Syrphids Back Again

Feb 16, 2010

Have you seen the little syrphid flies, aka flower flies and hover flies, hovering around the early spring blossoms?

We saw half a dozen of them Monday, Feb. 15 nectaring a white ceanothus at the Marshall Post Office in Marin County. The ceanothus is a shrub from the buckhorn family, Rhamnaceae. 

Native pollinator specialist Robbin Thorp, emeritus professor of entomology at the UC Davis Department of Entomology, said these  syrphids (below) are probably from the genus Toxomerus. The family is Syrphidae (flower flies).

The larvae of these insects are good to have in your garden--they eat  aphids, thrips and small caterpillars. The adults feed on nectar and pollen.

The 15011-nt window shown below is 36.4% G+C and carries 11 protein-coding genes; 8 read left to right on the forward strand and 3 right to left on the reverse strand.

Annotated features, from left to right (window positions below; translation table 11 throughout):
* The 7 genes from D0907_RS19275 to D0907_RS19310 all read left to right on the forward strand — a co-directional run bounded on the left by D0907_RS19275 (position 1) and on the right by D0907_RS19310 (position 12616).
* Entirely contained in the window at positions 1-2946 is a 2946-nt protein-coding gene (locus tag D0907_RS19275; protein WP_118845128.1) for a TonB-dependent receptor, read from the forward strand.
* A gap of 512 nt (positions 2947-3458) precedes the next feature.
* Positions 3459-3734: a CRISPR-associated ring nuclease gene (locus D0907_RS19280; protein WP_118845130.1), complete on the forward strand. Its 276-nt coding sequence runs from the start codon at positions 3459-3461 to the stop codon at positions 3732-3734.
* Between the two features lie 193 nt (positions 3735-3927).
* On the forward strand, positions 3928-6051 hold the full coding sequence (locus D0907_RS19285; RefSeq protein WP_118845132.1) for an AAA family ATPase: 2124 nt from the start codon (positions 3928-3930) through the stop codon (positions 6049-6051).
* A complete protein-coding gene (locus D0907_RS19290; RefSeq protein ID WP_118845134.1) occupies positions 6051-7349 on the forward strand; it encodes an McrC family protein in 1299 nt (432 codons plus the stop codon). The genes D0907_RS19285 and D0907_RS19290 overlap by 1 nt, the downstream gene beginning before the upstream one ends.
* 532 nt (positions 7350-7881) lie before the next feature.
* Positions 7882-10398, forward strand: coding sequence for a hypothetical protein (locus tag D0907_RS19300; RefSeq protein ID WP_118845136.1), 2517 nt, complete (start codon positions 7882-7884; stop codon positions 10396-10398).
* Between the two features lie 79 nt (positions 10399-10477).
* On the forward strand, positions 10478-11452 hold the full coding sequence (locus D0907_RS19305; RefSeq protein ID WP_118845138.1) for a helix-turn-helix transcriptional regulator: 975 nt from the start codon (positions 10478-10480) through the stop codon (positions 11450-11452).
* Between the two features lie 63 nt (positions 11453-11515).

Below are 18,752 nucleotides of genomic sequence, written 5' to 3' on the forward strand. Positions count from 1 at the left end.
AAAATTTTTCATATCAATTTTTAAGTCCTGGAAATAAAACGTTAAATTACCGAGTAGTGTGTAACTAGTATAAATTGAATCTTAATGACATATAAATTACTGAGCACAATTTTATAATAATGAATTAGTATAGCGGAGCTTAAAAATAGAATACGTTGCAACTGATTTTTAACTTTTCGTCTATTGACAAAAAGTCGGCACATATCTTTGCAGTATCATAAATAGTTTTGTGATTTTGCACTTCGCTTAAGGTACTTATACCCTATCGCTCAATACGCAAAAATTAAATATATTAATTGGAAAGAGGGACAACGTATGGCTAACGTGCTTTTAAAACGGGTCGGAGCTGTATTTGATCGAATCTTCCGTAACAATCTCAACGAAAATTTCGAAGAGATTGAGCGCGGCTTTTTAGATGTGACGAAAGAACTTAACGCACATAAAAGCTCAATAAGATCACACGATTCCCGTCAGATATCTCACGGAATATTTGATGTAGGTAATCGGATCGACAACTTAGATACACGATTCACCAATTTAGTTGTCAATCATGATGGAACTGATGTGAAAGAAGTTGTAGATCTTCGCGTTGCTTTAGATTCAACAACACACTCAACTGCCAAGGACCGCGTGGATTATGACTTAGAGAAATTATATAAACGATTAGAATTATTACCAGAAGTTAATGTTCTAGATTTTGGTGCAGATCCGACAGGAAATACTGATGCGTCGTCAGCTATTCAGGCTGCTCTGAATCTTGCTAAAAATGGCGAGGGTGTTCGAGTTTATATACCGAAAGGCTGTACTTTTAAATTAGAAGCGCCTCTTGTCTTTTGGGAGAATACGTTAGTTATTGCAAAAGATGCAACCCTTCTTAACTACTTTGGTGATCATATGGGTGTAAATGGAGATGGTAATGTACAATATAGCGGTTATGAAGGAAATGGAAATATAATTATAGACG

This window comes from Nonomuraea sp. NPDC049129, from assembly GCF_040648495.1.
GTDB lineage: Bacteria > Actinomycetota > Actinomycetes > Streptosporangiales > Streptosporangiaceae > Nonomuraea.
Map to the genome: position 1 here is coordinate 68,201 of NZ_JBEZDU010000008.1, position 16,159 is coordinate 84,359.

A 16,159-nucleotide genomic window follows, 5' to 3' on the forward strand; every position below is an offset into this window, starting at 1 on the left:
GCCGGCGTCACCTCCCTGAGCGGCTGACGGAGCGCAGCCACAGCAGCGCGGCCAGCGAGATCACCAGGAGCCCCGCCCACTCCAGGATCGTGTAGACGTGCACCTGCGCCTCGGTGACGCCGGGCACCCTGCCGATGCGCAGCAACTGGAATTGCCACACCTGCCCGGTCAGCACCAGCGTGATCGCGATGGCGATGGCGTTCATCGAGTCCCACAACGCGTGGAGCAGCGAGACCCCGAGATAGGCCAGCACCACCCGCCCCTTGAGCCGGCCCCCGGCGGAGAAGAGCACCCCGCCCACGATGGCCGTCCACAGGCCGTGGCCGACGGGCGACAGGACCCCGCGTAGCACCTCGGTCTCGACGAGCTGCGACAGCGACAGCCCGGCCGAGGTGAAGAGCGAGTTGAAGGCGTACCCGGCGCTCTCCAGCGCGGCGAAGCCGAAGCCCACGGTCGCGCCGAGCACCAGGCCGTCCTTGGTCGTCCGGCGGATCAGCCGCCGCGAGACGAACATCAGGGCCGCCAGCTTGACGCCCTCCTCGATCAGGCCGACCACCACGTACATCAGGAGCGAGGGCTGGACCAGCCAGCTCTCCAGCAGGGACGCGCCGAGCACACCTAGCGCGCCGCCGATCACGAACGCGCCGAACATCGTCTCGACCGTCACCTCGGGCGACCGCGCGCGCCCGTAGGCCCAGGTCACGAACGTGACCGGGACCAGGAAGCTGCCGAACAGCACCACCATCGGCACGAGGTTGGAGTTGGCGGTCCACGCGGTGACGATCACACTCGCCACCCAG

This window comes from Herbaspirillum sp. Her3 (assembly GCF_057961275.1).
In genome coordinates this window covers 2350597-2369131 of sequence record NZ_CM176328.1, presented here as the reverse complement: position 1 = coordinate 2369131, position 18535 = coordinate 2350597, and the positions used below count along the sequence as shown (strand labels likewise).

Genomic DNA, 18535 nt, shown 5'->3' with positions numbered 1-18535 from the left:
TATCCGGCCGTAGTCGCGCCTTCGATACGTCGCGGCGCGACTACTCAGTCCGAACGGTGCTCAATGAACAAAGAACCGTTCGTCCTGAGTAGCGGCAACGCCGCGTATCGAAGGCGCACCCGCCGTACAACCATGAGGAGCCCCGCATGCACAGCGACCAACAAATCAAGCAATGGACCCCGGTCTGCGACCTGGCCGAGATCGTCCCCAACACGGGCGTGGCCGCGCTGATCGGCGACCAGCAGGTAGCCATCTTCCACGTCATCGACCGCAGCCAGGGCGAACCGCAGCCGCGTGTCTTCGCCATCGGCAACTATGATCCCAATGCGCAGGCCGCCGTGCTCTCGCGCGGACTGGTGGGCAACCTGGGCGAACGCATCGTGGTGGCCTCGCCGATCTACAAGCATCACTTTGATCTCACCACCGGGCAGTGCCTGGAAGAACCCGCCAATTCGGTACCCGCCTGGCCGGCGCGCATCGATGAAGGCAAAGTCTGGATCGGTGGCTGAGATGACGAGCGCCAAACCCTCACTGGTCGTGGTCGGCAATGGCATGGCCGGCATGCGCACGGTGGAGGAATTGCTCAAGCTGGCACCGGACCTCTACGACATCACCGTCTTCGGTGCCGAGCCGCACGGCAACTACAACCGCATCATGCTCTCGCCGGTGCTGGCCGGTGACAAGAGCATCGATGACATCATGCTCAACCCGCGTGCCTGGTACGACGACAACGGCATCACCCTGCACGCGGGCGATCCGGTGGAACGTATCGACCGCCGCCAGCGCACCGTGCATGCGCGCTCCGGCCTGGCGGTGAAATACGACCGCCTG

The syrphids fly so fast that you almost need a motor drive to capture them in flight. Plus, they seem especially skittish this time of year. Shadow them with your body or camera and they're gone in a flash.

To learn more about flower flies, a good read is Robert Buggs' 25-page booklet, "Flower Flies (Syrphidae) and Other Biological Control Agents for Aphids in Vegetable Crops," published in May 2008 by the University of California, Division of Agriculture and Natural Resources (UC ANR). You can download it for free by accessing this page.

It's illustrated with photos that will help you recognize many of the syrphids.

By Kathy Keatley Garvey
Author - Communications specialist

Attached Images:

A SYRPHID FLY (problably from the Genus Toxomerus) heads toward a white ceanothus blossom near Tomales Bay. (Photo by Kathy Keatley Garvey)

Honing In

WINGS GLITTERING in the sun, a syrphid fly lands on a white ceanothus blossom. (Photo by Kathy Keatley Garvey)